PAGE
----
Although British Dame Frances Trollope did not have much good to say about her travels in America in the nineteenth century, and her adventures might be a caution to anyone thinking about relocating to Cincinnati – she did praise one of my favorite places…
“…Maryland (1830) was delightful…Strawberries of the richest flavor sprung beneath our feet; and when these past away, every grove, every lane, every field looked like a cherry orchard, offering an inexhaustible profusion of fruit to all who would take the trouble to gather it…It was the flowers, and the flowering shrubs that, beyond all else, rendered this region the most beautiful I had ever seen. No description can give an idea of the variety, the profusion, the luxuriance of them…I have gathered a branch less than a foot long, and counted twelve full bunches of flowers on it…The dogwood is another of the splendid white blossoms…”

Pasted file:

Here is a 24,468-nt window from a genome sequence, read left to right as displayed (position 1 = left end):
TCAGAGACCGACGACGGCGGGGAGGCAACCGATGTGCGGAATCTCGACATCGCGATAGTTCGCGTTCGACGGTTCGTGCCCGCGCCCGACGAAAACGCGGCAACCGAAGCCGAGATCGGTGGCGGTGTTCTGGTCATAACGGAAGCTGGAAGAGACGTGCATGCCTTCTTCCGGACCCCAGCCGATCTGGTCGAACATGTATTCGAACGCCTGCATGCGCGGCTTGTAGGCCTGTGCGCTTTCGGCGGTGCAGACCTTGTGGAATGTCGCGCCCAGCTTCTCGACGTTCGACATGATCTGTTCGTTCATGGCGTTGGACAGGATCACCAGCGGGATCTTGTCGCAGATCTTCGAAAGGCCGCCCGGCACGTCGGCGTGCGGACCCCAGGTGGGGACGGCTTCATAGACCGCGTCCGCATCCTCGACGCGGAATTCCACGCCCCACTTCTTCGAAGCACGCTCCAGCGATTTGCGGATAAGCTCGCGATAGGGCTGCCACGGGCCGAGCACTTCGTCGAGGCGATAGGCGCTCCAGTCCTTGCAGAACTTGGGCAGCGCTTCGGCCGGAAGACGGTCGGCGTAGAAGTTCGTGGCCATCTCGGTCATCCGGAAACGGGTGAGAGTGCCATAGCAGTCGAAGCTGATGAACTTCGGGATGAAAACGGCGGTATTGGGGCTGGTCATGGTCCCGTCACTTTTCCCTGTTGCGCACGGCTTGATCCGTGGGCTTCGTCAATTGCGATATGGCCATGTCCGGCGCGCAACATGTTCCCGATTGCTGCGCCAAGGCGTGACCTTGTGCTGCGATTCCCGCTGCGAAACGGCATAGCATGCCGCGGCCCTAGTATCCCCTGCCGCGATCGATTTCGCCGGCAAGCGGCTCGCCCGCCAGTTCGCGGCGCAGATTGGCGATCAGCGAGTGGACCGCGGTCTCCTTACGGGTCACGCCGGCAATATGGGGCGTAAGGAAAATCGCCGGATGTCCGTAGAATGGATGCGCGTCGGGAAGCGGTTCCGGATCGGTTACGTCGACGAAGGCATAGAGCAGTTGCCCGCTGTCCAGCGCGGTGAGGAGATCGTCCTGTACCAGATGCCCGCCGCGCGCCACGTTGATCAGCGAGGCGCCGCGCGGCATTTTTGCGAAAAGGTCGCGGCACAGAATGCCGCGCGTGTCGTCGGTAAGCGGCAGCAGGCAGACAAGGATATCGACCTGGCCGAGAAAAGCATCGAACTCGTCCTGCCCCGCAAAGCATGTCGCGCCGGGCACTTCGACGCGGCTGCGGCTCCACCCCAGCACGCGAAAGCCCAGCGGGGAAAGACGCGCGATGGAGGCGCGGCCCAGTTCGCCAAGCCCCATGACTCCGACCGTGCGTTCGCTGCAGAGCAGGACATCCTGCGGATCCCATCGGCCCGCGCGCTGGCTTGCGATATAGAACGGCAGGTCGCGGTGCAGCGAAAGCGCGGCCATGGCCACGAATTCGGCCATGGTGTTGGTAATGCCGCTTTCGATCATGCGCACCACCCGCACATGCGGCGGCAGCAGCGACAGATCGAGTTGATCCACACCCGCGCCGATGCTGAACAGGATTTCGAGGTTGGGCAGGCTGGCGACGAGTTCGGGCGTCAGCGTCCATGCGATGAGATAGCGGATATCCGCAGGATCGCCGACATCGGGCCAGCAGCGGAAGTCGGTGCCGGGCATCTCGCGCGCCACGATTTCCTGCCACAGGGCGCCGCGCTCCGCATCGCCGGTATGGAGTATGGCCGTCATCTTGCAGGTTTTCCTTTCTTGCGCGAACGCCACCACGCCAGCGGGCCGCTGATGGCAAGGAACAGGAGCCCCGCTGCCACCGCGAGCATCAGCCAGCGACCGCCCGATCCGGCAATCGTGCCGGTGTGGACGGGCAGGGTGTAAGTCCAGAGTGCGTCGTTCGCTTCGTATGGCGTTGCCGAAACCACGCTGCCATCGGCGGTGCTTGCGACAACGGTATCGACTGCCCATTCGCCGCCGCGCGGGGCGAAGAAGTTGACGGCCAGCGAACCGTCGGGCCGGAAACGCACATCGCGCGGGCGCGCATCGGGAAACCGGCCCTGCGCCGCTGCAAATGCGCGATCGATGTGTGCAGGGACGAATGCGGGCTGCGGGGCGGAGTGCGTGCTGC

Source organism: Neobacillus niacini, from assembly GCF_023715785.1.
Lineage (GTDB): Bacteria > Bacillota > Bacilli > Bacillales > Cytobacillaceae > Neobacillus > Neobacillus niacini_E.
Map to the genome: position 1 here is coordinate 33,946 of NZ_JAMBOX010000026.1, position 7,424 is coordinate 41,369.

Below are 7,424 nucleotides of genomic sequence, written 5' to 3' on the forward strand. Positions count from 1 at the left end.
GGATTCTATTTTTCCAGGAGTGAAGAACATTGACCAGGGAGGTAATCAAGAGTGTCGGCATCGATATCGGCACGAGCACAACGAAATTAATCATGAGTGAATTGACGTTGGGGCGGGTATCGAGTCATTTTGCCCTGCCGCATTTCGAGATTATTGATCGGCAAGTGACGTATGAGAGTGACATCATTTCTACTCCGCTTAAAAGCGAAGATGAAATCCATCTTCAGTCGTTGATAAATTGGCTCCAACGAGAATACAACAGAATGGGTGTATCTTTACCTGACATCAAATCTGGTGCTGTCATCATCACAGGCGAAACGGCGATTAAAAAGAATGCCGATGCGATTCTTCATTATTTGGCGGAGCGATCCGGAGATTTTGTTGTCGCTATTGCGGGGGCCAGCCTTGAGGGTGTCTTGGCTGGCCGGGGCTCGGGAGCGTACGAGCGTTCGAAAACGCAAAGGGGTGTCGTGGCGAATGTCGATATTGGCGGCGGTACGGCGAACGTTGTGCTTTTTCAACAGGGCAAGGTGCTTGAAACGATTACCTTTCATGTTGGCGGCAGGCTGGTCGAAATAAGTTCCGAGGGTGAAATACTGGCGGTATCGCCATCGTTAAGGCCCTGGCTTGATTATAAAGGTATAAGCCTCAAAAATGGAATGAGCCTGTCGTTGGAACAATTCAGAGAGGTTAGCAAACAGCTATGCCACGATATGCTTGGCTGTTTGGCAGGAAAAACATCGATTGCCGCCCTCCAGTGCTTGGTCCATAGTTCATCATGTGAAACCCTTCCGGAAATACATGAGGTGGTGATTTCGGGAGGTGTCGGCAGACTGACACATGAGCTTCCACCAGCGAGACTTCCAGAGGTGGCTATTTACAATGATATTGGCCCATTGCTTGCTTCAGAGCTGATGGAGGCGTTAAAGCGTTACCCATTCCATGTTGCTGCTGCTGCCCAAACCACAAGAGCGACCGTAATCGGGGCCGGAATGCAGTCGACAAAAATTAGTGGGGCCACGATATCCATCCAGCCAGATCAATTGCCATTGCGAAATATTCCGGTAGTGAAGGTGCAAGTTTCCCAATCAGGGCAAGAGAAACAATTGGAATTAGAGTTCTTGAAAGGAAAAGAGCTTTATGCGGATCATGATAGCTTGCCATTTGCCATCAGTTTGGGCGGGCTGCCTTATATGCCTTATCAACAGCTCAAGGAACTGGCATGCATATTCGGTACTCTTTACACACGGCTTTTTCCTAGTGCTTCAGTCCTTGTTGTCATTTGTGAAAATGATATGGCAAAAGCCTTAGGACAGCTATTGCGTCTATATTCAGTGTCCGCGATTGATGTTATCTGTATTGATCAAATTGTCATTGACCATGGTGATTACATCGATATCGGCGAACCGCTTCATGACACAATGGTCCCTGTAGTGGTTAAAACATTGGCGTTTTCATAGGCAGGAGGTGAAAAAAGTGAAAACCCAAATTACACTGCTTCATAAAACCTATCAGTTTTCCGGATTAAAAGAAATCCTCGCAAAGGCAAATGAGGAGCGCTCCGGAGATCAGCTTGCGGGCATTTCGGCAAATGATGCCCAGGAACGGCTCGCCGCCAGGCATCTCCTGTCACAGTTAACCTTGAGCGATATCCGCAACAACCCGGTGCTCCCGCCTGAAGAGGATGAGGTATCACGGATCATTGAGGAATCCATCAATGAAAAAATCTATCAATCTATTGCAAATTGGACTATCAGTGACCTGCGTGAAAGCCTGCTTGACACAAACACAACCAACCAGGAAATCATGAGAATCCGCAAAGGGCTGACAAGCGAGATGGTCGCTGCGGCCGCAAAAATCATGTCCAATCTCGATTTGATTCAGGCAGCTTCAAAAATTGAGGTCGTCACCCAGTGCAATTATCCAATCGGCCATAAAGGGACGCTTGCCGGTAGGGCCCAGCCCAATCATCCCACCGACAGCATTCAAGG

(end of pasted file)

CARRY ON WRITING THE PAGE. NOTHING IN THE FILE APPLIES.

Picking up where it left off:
It must have been Spring.
On the recommendation of a fellow reader, I ordered a few older books from the library. Easier to get than the best sellers, these arrived quickly. The front covers were not as dramatic as newer books, no comments by famous readers/writers graced the back covers, and the “due dates” were assigned to the back – one even had an old pocket for those cards that were slipped in as reminders in days when the card catalog was still in use.
Opening the pages, I noticed the font and wondered what it was called – not Times Roman or Arial; a small note on the opposite side of the title page named the typographer and dated the copyright in the sixties (not so long ago). But, the overwhelming sense of nostalgia came as I leafed through the pages and smelled the musty aroma. Nothing smells like an old book.
Just as I revel in being the first to check out a new book from the library, turning its crisp pages, feeling a responsibility to carefully not bend back the binding – holding an old book gives me a sense of wonder. How many others had taken this book to bed, sipped coffee while turning the pages, lost themselves in the words? Just as new books gives me a sense of adventure, the old ones give me a sense of comfort.
Are you reading any old books these days?
Older books I’m reading:
Domestic Manners of the Americans (1832)
The Stone Angel (1964)